America Is Split Today

Published in Mustard Seed Sentinal on August 24, 2019

America is split today—nearly rivaling the separation of our Civil War. In fact, famous journalist Carl Bernstein describes the American state of discord as a “cold civil war.” Figurative battle lines are drawn. America’s conversation with herself has become a shouting match—much like a nasty divorce. Two ideologies vie for hearts and minds. We seem to be a far cry from the days of our founding. But those days were marked with shouting too.

Developing a Constitution unlike anything the world had ever seen before involved shouting, a lot of shouting. It was a battle that Eric Metaxas calls “vicious”. But ultimately, the Constitution came to be because the founders shared the common ground of “faith, virtue, and liberty.”

Before the Constitution, settlers arrived on these shores looking for the liberty to practice faith and virtue. America was where exiles came to escape persecution for rejecting established doctrines. Yet the country was a picture of separation.

Pennsylvania’s founder was a Quaker. Maryland’s congregations were Catholic. Georgia hosted Brethren communities. This nation was founded upon religious freedom, but that meant freedom in specific places for specific denominations. It was freedom for some but not for all.

The first Christian Orthodox convert in Colonial America was Philip Ludwell III, a grandson of the first governor of the Carolinas and a cousin to Martha Washington. Ludwell received permission from the Holy Synod in Russia to worship with Anglicans in Virginia since there was no Orthodox priest on the continent and because at the time “apart from the Province of Pennsylvania, all religions but Protestantism [were] banned.”Christians of various traditions came, seeking refuge, opportunity, and freedom. Some, especially Catholics, found yet more persecution.

Even so, the large continent favored diverse belief within Christendom. And as Benjamin Franklin is reported to have said, “We must hang together; else we shall most assuredly hang separately.” A clear understanding of a greater enemy—the tyranny of Great Britain—unified these men.

Arguments rage on today as to who of the founders were truly Christians and to what degree they affirmed their faith, but, they “were nearly unanimous concerning biblical morality.” Almost all were self-described Christians.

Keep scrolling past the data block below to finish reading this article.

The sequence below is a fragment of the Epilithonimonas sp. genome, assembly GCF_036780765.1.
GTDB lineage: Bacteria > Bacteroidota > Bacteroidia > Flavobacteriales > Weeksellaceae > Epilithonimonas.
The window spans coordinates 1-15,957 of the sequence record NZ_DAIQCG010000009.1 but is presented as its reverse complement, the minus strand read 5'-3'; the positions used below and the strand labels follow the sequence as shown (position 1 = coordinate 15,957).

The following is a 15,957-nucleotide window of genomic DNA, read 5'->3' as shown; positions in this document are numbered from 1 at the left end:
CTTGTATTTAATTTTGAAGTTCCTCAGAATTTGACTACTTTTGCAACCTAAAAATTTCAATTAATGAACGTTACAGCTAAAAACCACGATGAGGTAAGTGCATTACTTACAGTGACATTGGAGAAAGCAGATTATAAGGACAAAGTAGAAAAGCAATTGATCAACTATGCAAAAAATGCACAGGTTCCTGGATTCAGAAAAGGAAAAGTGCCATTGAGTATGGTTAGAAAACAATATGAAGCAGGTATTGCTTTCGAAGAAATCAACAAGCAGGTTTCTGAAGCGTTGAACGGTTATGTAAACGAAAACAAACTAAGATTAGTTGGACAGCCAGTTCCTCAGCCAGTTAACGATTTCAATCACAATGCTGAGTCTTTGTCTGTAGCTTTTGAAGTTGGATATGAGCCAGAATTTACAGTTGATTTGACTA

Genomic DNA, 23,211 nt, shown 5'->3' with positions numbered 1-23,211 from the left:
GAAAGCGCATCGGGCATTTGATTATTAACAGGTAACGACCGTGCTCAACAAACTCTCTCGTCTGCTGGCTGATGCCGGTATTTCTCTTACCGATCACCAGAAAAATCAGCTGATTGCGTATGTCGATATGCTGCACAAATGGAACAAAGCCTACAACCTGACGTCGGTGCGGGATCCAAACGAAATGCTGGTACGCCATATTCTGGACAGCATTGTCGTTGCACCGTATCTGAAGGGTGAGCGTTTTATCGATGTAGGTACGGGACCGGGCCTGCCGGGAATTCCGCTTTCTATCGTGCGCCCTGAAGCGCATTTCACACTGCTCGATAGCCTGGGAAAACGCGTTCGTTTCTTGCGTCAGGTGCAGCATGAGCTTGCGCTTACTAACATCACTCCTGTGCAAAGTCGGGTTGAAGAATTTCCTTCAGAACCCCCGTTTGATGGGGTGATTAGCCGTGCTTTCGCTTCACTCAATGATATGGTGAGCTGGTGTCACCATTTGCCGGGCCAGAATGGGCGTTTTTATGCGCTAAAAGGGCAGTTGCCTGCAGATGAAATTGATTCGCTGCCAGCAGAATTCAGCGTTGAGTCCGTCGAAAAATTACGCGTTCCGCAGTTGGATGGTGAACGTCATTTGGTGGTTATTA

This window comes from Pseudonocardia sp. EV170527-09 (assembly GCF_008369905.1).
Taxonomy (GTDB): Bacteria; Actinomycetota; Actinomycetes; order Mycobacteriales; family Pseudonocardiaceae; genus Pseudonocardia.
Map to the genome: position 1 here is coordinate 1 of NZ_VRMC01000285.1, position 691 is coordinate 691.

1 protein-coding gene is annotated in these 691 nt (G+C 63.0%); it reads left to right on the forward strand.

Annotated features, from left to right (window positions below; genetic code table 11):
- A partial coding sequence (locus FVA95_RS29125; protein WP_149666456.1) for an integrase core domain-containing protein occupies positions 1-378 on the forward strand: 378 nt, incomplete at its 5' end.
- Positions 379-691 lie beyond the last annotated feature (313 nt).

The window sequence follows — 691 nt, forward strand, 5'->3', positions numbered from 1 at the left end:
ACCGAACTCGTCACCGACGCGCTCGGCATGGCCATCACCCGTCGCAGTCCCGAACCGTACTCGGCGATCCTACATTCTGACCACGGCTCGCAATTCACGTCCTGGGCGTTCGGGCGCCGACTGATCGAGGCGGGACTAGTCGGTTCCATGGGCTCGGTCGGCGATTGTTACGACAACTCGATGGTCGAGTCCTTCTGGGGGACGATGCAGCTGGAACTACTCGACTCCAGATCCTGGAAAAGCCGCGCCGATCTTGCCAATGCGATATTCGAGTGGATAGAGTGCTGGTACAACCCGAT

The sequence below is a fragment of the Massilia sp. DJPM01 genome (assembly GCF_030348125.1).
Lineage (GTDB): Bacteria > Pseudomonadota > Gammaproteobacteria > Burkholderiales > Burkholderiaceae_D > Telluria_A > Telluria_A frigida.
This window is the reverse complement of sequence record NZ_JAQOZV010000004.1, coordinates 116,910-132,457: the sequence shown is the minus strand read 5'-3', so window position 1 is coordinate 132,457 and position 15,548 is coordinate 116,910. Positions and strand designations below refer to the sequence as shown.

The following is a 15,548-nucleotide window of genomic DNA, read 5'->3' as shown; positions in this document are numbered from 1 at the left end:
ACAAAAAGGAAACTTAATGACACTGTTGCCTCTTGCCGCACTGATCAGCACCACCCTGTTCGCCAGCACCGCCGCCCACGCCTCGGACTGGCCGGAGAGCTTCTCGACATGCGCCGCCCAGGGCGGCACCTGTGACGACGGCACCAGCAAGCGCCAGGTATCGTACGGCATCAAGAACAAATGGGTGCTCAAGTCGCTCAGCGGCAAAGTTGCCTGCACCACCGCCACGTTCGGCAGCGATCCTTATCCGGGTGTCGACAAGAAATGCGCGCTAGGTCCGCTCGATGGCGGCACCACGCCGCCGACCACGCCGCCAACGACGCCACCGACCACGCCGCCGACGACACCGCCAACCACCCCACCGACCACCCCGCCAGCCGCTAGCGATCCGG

Most were Protestant; Charles Carroll, delegate from Maryland, was the only Catholic to sign the Declaration of Independence.

The signers pledged their lives, their fortunes, and their sacred honor. And signing the document proved very costly for most of them. Carroll, the richest of the signers, had much material wealth to lose, but in a different sense, he had more to gain.

Originally founded as a Catholic refuge, Maryland’s population eventually became predominantly Protestant, and the Protestant majority disenfranchised Maryland Catholics. In an independent and more religiously tolerant America, Maryland Catholics would enjoy equal standing as citizens and be free from a state established Protestant church.

The mix of men who fashioned the moral foundation for the most exceptional nation in history ensured true freedom of religion. Foundational to the city on a hill America would become—the haven that still draws the “huddled masses, yearning to be free”—the Great Awakening produced a flood of social movements such as William Wilberforce’s anti-slavery efforts in England and later endeavors in America.

In the late 1700s, Wilberforce was a young, ambitious member of the British Parliament when he committed his life to Christ. Because of him, “Even though slavery continues to exist here and there, the idea that it is good is dead” (Metaxas, Amazing Grace). We cannot adequately appreciate how much the anti-slavery effort in England altered the mindset of the world.

In Amazing Grace, his biography of Wilberforce, Metaxas reminds us not to romanticize the past and view slavery in that time as some sort of aberration—that the times were “particularly brutal, decadent, violent, and vulgar. Slavery was the worst of a host of societal evils that included epidemic alcoholism, child prostitution, [and] child labor,” among others.

It sounds a bit like our world today.

In Wilberforce’s time, slavery provided jobs and income to port cities. Much of the British economy relied on the trade. Uprooting this ingrained evil would be arduous and take years.

Just as the First Great Awakening produced an America ripe to be free from British control, the second one produced an America where ownership of human beings was no longer the law of the land. But the change the Second Great Awakening produced did not end with the issue of slavery.

Other reforms from that period produced in both England and America included many causes that Wilberforce and his contemporaries in Great Britain and America championed: child labor laws, workplace protections for employees, prison reform, and laws to prohibit abortion.

It was the Second Great Awakening that prompted America to outlaw abortion in the first place.

Efforts to end slavery in England and America were interdenominational. These social revolutions weren’t the result of savvy political strategy. They came from the living Christian faith of these awakened people.

Their love for their neighbors spawned the laws they produced. The laws reflected their culture.

Two hundred and forty years ago, a Congress of men assembled, yelled at each other, and crafted a Constitution unimaginable through history.

America is divided today, but in a different way from the way we were divided when we began.